Re: [patch 4/4] sched: Distangle worker accounting from rq->lock
From: Ingo Molnar
Date: Thu Jun 23 2011 - 08:51:23 EST
* Tejun Heo <tj@xxxxxxxxxx> wrote:
> Hello, Ingo.
> On Thu, Jun 23, 2011 at 12:44 PM, Ingo Molnar <mingo@xxxxxxx> wrote:
> > * Tejun Heo <tj@xxxxxxxxxx> wrote:
> >> The patch description is simply untrue. It does affect how wq
> >> behaves under heavy CPU load. The effect might be perfectly okay
> >> but more likely it will result in subtle suboptimal behaviors under
> >> certain load situations which would be difficult to characterize
> >> and track down. Again, the trade off (mostly killing of
> >> ttwu_local) could be okay but you can't get away with just claiming
> >> "there's no harm".
> > Well, either it can be measured or not. If you can suggest a specific
> > testing method to Thomas, please do.
> Crafting a test case where the suggested change results in worse
> behavior isn't difficult (it ends up waking/creating workers which
> it doesn't have to between ttwu and actual execution); however, as
> with any micro benchmark, the problem is with assessing whether and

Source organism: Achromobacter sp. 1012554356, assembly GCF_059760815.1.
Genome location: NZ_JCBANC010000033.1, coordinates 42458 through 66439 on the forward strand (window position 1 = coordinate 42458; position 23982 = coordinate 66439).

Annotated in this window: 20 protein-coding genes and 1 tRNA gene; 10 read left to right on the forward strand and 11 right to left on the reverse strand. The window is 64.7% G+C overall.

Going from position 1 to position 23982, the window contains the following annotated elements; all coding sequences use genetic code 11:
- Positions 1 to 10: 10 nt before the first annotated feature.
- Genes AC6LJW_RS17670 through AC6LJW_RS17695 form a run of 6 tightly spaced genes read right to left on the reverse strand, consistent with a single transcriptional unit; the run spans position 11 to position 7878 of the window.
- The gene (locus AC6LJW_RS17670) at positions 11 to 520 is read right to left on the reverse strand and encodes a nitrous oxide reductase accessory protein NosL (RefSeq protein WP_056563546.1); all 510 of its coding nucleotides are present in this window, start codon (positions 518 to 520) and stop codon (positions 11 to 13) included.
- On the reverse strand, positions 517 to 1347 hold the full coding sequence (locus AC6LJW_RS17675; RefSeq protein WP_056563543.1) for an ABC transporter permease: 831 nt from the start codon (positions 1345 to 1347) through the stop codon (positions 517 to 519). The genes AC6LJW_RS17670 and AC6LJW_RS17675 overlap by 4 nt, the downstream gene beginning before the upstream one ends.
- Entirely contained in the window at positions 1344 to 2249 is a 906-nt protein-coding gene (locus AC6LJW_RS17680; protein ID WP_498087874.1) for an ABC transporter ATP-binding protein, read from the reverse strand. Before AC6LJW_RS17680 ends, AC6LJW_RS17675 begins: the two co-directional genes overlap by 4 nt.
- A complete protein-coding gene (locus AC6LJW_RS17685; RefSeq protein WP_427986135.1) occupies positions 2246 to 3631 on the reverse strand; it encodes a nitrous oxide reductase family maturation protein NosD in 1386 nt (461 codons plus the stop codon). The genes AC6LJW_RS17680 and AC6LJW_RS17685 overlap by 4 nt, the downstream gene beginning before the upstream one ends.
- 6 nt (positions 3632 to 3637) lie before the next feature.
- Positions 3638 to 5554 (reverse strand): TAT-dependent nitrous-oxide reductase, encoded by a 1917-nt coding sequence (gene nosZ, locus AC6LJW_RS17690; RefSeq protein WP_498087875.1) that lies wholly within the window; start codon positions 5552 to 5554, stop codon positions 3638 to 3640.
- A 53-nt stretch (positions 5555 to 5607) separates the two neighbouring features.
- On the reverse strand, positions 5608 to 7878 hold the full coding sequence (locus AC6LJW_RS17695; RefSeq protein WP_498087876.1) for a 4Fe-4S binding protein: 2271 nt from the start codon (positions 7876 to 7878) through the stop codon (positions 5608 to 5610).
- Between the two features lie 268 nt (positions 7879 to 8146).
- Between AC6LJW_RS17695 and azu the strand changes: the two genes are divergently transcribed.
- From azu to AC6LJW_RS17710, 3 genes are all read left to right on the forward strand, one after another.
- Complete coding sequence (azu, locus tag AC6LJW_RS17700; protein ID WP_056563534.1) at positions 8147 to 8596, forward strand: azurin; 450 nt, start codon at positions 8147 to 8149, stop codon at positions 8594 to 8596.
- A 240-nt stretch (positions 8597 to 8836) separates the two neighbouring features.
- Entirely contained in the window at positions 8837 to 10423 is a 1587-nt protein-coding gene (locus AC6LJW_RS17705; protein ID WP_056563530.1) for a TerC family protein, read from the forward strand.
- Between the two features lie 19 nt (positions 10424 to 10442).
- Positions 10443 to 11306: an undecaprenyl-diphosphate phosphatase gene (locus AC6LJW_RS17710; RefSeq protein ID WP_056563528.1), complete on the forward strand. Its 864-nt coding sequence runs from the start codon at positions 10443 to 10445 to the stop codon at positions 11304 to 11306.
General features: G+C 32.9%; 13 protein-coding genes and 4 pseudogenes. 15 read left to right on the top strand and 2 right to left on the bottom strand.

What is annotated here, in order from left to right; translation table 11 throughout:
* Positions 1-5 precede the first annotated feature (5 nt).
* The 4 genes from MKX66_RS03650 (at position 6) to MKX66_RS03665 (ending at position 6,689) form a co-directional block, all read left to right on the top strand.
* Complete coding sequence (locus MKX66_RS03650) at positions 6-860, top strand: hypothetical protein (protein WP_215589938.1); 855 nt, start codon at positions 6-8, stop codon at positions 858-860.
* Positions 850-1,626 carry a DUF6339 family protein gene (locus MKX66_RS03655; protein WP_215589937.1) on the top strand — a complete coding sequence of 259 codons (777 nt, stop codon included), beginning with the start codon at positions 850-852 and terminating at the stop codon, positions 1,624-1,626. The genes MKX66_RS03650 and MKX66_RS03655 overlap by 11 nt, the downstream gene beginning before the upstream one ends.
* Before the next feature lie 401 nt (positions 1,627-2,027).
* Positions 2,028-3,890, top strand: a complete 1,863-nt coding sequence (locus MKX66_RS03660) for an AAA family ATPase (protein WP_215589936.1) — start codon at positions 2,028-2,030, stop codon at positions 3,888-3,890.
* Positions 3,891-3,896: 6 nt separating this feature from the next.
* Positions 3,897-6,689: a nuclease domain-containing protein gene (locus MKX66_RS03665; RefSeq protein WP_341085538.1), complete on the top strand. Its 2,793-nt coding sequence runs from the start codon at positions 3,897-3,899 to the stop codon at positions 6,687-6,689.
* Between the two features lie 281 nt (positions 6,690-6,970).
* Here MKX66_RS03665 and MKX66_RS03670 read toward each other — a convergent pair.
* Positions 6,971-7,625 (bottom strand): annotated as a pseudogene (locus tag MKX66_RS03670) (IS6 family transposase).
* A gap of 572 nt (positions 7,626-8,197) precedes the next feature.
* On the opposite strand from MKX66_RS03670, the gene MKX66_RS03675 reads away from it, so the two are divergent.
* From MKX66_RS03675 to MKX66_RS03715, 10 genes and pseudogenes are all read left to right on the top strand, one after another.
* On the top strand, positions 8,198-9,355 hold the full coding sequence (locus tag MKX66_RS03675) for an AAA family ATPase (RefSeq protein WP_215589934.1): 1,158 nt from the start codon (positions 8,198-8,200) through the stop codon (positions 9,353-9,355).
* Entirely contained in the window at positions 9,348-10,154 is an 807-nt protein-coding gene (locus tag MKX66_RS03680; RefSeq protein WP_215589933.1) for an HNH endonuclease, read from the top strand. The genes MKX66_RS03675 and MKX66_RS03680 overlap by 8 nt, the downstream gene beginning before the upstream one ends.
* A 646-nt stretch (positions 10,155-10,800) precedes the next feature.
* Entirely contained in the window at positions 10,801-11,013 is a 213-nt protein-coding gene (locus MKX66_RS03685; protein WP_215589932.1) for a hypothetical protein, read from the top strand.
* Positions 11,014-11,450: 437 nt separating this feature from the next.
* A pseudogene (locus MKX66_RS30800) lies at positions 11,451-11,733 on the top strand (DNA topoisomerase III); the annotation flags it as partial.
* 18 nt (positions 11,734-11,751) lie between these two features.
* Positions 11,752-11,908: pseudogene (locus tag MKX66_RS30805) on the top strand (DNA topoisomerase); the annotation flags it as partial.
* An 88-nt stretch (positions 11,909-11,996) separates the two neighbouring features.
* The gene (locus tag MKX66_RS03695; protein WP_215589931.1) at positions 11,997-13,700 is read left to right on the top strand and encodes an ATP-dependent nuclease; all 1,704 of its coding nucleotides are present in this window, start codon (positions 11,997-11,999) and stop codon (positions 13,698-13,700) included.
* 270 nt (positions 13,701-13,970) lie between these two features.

> how much it would matter in actual workloads (whatever that means)
> and workqueue is used throughout the kernel with widely varying
> patterns making drawing conclusion a bit tricky. [...]
Well, please suggest a workload where it *matters* - as i suspect any
workload tglx will come up with will have another 90% of workloads
that you could suggest: so it's much better if you suggest a testing
When someone comes to me with a scheduler change i can give them the
workloads that they should double check. See the changelog of this
recent commit for example:
c8b281161dfa: sched: Increase SCHED_LOAD_SCALE resolution
So please suggest a testing method.
> [...] Given that, changing the behavior for the worse just for this
> cleanup doesn't sound like too sweet a deal. Is there any other
> reason to change the behavior (latency, whatever) other than the
> ttuw_local ugliness?
Well, the ugliness is one aspect of it, but my main concern is simply
testability: any claim of speedup or slowdown ought to be testable,
right? I mean, we'd like to drive people towards coming with patches
and number like Nikhil Rao did in c8b281161dfa, right?
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